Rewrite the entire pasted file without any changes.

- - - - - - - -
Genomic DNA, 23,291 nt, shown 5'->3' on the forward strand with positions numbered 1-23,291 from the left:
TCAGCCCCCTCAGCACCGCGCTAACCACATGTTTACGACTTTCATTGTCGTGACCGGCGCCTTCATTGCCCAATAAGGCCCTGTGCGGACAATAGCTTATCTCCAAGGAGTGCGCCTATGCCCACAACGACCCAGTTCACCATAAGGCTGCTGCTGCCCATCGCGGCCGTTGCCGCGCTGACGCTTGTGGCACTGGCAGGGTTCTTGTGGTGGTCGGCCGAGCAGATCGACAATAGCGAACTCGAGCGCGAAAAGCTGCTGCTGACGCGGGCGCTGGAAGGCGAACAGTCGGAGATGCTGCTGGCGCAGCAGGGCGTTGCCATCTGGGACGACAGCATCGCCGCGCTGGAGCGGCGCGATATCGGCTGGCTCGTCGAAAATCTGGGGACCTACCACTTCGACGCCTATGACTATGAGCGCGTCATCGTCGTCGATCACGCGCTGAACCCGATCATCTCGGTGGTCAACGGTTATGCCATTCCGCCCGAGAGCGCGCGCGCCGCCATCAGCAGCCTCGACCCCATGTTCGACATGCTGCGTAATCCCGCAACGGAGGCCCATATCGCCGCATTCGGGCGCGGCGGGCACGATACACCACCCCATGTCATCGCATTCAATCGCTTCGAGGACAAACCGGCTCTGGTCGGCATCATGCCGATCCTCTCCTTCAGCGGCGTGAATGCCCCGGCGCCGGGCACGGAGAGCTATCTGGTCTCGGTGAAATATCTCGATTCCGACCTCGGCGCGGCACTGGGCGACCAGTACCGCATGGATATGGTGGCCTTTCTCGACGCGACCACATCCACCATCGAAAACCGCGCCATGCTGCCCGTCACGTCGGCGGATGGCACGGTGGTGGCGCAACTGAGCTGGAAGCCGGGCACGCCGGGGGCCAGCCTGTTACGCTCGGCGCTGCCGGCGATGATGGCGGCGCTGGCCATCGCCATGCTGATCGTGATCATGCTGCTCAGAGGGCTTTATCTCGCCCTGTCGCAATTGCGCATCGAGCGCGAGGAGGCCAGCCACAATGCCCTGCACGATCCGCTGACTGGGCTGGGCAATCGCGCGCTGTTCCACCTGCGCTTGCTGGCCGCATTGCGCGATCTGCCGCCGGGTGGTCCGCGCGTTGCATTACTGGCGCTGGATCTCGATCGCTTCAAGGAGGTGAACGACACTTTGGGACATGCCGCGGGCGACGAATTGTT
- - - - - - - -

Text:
Genomic DNA, 23,291 nt, shown 5'->3' on the forward strand with positions numbered 1-23,291 from the left:
TCAGCCCCCTCAGCACCGCGCTAACCACATGTTTACGACTTTCATTGTCGTGACCGGCGCCTTCATTGCCCAATAAGGCCCTGTGCGGACAATAGCTTATCTCCAAGGAGTGCGCCTATGCCCACAACGACCCAGTTCACCATAAGGCTGCTGCTGCCCATCGCGGCCGTTGCCGCGCTGACGCTTGTGGCACTGGCAGGGTTCTTGTGGTGGTCGGCCGAGCAGATCGACAATAGCGAACTCGAGCGCGAAAAGCTGCTGCTGACGCGGGCGCTGGAAGGCGAACAGTCGGAGATGCTGCTGGCGCAGCAGGGCGTTGCCATCTGGGACGACAGCATCGCCGCGCTGGAGCGGCGCGATATCGGCTGGCTCGTCGAAAATCTGGGGACCTACCACTTCGACGCCTATGACTATGAGCGCGTCATCGTCGTCGATCACGCGCTGAACCCGATCATCTCGGTGGTCAACGGTTATGCCATTCCGCCCGAGAGCGCGCGCGCCGCCATCAGCAGCCTCGACCCCATGTTCGACATGCTGCGTAATCCCGCAACGGAGGCCCATATCGCCGCATTCGGGCGCGGCGGGCACGATACACCACCCCATGTCATCGCATTCAATCGCTTCGAGGACAAACCGGCTCTGGTCGGCATCATGCCGATCCTCTCCTTCAGCGGCGTGAATGCCCCGGCGCCGGGCACGGAGAGCTATCTGGTCTCGGTGAAATATCTCGATTCCGACCTCGGCGCGGCACTGGGCGACCAGTACCGCATGGATATGGTGGCCTTTCTCGACGCGACCACATCCACCATCGAAAACCGCGCCATGCTGCCCGTCACGTCGGCGGATGGCACGGTGGTGGCGCAACTGAGCTGGAAGCCGGGCACGCCGGGGGCCAGCCTGTTACGCTCGGCGCTGCCGGCGATGATGGCGGCGCTGGCCATCGCCATGCTGATCGTGATCATGCTGCTCAGAGGGCTTTATCTCGCCCTGTCGCAATTGCGCATCGAGCGCGAGGAGGCCAGCCACAATGCCCTGCACGATCCGCTGACTGGGCTGGGCAATCGCGCGCTGTTCCACCTGCGCTTGCTGGCCGCATTGCGCGATCTGCCGCCGGGTGGTCCGCGCGTTGCATTACTGGCGCTGGATCTCGATCGCTTCAAGGAGGTGAACGACACTTTGGGACATGCCGCGGGCGACGAATTGTT